Updated: Dec 23, 2022
Career insights by GGI is a new series by GGI sharing hacks and tips around management consulting, MBA, product management and public policy.
In this GGI career insight, we will be sharing insights into: the soft communication skills you need to excel in your career. This includes- speaking, listening and writing.
Have you ever questioned what communication hacks you can use to advance your career? Or do you wonder if certain skills can make you earn more?
Great communication skills have time and again helped in my career as a former BCG consultant. In this career insight, I will be sharing my hacks around communication in 3 parts.
1.1 Talk in 3 points
Being brief and communicating succinctly comes incredibly handy in delivering your message.
As a BCG consultant, I used to interact with CXOs.
They were very busy and did not have the time to listen to the whole story behind an analysis. Knowing when to stop speaking is an incredible skill to have in your arsenal.
If you are curious about other skills that you need as a management consultant, check out my insights here.
1.2 Talk last
Being the last person to speak helps build gravitas.
Do you think that nobody pays any heed to what you say? That is perhaps the case because you speak a lot.
Being patient enough to speak at the end is a skill in itself. Sharing your thoughts after everyone has already spoken, helps you grab attention. It is actually a leadership trait, which is often followed by CEOs.
1.3 Focus on the output
Most young professionals do the mistake of focusing on their efforts rather than their output.
The reality is that CEOs appreciate it when you value their time and talk about the results.
Those who positively impact the key performance indicators are the ones who get promoted.
1.4 Be loud and confident
Speaking at a higher decibel level portrays you as a confident person.
Your impact and work tend to lose credibility if you are perceived to be shy. You should always be the most energetic person in the room.
1.5 Over-communication rather than under-communication
It is always better to over-communicate in case you are in doubt. This is particularly prevalent in a virtual setting.
It is better to tell your boss when you wouldn’t be available rather than keep them waiting for a response when you're busy.
1.6 Resonate the language and platform with your superiors
Matching the synergy with your superiors goes a long way.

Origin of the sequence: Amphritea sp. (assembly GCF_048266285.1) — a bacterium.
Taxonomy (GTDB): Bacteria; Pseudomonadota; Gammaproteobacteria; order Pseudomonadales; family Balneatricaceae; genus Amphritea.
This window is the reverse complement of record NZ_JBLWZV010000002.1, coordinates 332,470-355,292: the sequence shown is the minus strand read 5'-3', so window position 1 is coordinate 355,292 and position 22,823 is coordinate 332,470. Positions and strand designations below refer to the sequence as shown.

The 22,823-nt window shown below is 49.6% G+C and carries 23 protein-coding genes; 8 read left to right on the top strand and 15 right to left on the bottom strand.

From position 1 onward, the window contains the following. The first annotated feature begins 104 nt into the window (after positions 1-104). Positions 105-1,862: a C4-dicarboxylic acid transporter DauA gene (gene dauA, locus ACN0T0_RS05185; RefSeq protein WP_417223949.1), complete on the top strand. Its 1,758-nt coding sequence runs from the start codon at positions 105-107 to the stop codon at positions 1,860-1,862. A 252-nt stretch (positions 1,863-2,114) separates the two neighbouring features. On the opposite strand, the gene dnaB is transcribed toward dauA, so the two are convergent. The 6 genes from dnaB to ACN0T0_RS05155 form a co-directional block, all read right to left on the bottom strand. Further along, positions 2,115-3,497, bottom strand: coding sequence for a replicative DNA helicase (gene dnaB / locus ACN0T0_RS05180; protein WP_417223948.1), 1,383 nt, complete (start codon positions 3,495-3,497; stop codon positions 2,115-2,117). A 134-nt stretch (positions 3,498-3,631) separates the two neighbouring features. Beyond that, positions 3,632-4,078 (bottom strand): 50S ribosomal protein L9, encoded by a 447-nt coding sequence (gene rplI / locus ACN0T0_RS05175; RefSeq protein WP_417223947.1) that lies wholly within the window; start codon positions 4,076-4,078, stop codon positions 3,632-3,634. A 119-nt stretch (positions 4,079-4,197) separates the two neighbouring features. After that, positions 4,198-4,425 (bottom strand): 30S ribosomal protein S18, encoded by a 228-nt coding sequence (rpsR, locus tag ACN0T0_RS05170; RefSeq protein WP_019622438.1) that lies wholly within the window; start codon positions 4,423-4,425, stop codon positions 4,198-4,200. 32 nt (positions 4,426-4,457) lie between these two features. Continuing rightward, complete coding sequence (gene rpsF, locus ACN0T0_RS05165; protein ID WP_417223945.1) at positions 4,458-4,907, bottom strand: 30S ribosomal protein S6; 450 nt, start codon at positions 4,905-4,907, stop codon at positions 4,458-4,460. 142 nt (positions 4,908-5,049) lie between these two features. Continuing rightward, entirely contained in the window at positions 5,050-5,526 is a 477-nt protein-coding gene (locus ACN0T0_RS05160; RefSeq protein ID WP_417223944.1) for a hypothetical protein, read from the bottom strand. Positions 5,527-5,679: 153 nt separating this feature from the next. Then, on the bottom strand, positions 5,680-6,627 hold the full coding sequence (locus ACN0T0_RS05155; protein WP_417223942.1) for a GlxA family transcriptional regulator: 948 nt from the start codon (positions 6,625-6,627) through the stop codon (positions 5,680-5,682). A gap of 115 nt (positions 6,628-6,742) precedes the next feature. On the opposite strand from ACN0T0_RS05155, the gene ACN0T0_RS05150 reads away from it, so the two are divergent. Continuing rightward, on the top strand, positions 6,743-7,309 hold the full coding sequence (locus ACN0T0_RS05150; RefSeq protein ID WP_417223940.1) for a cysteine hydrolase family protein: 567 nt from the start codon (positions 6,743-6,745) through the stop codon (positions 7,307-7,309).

This includes their form and mode of communication. If they prefer communicating via email, then use that platform.
1.7 How to give upward feedback
I have worked in organisations where the juniors can give upward feedback.
But, the way of communication becomes really important here. You should not come off as rude.
One way to do so is by using ‘we’ instead of a ‘you’ language.
As a CEO today, I really appreciate working with people who give me input on how we could have done things better.
We hire people to collectively improve the ecosystem.
Read my insights here to know more about the life of a BCG consultant in India.
2.1 Listen more than you speak
People tend to wrongly associate communication with only speaking.
Though, in reality, good leaders always focus on listening more than speaking, especially in two-way communication.
They will patiently listen to you before responding.
2.2 Control your facial expressions
Another hack here is to control your facial expressions.
Sometimes our expressions communicate our disagreement more than our words.
The best leaders are those, who don't let their thoughts and emotions be portrayed through their faces.
In the world of Instagram and YouTube, we are losing the skill of writing.
Today, I get hundreds of emails every day and I am struggling to juggle my time. Long and elaborate emails take up a lot of time, so I respond to them at the end of the day.
Likewise, I appreciate the employees who write straightforward emails and give them quick responses.
On a concluding note, I would like to add that you can learn soft skills only in an active and not passive format.
You can merely become aware of them by reading. You should surround yourself with high quality peers with whom you can actually practice these skills.
At Global Governance Initiative, we teach the practical problem-solving skills required to become a management consultant. Our masterclasses are hosted by leading professionals in the industry of consulting. This helps our students learn from real time experts.
Author: Shatakshi Sharma, Co-CEO Global Governance Initiative, Ex-BCG Management Consultant, Former Policy Advisor, Tony Blair Institute for Global Change
If you are interested in learning about GGI's MBA Scholar program, you can learn here.